Personally, my rather diverse background has allowed me to hone my skills in sales, business development and client relationships. Crucially, I’ve become attuned to understanding human needs – both on a personal and societal level.

Through these work experiences, I realize that I truly enjoyed making a difference in someone’s life – which leads me to become passionate about the environment and sustainability. Hence, here I am today, choosing the path of a specialized talent partner in this niche industry. This allows my interests, strengths, and passion to intersect in my career path.

Connect with industry professionals

Networking with professionals in your desired industry can provide invaluable insights into the necessary skills and qualifications for the job. You can also learn from their challenges and experiences, which can help you replicate the success that these industry professionals have achieved. 

Attend conferences and events, and join groups and associations within your chosen field to build a supportive network, they would be your advocates, allies and people you can rely on when faced with certain industry challenges. Many of my candidates are in niche industries, and therefore, oftentimes, the industry experts they meet during a conference can one day end up being their superiors and colleagues.

Understand in-demand skillsets – with the help of technology

Upskilling yourself is crucial when transitioning to a new industry. Research the necessary skillsets and accreditations required to attain a role in your chosen field. By building your knowledge and skillsets, you’ll be better prepared to transition seamlessly between different industries.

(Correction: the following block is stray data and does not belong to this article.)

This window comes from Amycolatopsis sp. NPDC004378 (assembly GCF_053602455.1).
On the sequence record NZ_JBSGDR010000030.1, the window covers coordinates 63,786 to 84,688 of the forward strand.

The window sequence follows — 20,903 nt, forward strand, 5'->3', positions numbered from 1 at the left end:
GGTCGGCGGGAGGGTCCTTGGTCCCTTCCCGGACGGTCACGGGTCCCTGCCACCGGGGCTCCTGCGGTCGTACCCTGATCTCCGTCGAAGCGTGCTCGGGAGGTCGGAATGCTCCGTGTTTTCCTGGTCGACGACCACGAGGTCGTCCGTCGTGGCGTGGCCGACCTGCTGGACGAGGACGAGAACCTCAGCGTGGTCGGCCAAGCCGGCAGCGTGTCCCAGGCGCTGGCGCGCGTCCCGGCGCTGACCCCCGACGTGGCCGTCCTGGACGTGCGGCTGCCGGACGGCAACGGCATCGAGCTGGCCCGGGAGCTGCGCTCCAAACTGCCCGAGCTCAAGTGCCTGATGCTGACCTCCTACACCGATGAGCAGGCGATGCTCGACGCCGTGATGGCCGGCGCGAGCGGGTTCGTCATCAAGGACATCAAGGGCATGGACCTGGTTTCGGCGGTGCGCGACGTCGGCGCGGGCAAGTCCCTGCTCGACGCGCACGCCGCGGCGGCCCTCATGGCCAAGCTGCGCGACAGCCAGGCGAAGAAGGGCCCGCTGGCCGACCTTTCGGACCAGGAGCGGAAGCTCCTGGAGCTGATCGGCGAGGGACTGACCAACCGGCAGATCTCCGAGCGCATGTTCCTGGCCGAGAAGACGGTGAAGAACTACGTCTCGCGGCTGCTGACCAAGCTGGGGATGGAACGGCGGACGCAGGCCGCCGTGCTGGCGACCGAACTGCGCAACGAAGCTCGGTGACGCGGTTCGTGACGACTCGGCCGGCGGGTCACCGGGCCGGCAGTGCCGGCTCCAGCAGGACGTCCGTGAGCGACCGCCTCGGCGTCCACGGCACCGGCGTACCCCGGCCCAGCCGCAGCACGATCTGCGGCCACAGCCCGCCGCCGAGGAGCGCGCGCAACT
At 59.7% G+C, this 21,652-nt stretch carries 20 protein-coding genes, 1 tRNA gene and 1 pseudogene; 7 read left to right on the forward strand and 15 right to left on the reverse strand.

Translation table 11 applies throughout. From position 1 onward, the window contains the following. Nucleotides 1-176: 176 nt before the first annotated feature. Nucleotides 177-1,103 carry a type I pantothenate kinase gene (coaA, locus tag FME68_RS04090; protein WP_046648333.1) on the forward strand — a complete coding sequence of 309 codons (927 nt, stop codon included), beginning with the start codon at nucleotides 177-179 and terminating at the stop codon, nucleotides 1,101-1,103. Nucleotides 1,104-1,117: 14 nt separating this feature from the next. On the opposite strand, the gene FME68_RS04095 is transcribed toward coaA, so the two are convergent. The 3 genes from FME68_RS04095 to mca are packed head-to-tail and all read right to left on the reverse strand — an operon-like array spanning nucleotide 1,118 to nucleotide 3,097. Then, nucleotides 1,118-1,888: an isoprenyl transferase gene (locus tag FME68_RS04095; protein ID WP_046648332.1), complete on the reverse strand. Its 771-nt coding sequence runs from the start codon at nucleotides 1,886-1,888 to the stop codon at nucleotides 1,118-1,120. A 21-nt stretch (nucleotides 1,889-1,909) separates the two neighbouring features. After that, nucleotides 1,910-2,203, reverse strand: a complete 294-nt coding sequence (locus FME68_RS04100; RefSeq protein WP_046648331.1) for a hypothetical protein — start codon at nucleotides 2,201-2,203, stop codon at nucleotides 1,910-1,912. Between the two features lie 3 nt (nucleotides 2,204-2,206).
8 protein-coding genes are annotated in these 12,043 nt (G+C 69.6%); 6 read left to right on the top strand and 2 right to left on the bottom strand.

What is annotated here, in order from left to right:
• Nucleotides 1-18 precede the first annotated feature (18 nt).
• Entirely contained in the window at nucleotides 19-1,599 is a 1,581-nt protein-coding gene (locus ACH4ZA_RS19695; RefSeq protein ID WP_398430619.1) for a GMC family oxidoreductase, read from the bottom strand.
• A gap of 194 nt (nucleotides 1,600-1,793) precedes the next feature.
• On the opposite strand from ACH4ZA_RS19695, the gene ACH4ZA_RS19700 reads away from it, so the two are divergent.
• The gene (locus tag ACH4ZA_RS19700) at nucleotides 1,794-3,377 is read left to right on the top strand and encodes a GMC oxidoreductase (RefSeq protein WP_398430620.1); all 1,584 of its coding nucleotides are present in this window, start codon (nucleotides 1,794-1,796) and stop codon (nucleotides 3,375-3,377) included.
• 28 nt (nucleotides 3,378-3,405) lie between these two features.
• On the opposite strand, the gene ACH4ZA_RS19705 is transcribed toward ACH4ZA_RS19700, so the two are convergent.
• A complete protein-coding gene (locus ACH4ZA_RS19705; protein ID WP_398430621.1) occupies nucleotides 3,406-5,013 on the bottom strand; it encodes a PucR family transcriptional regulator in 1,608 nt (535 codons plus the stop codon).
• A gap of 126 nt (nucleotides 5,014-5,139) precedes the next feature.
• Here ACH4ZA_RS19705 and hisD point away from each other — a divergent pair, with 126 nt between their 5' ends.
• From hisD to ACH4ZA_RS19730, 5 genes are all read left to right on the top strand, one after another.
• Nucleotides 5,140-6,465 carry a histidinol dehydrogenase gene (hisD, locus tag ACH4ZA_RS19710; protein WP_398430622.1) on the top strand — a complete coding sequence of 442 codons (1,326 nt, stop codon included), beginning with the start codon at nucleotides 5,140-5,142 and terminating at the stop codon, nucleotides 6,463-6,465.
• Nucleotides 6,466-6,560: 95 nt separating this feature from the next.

• Leverage LinkedIn. LinkedIn is such a powerful platform to not only market yourself to future employers and talent partners; it is also a good tool to connect with industry experts and form a community via LinkedIn groups focusing on females in the workplace.
    The more you market yourself on social media, the more people will recognize you within the industry. By posting your thoughts on interesting articles or recent news, people will look at your page as a source of information and insight into the chosen topic. This is good for creating your personal branding and image for current employers, and potential future employers. 
  • Upskill via online learning platforms. There are multiple platforms such as newsletters, online forums, or learning platforms such as Udemy, Skillshare, EdX and Coursera, where you can learn new skills (digital literacy, coding, upskilling on your industrial knowledge
Manage expectations if you’re adjusting to a life as a working mother

There is another career ‘transition’ of sorts unique to women in the workforce – readjusting to work after having children.  Although I haven’t taken a long leave of absence myself, I’ve learned from conversations with female candidates that such transitions can be tough, and many feel it’s difficult to return to their previous career path.

Many structural, and systemic issues have led females to leave the workforce, to take on child-caring responsibilities. We need to first acknowledge that there are gaps within organizations and society, for females to feel guilty for forgoing either their childcaring responsibilities or their work responsibilities.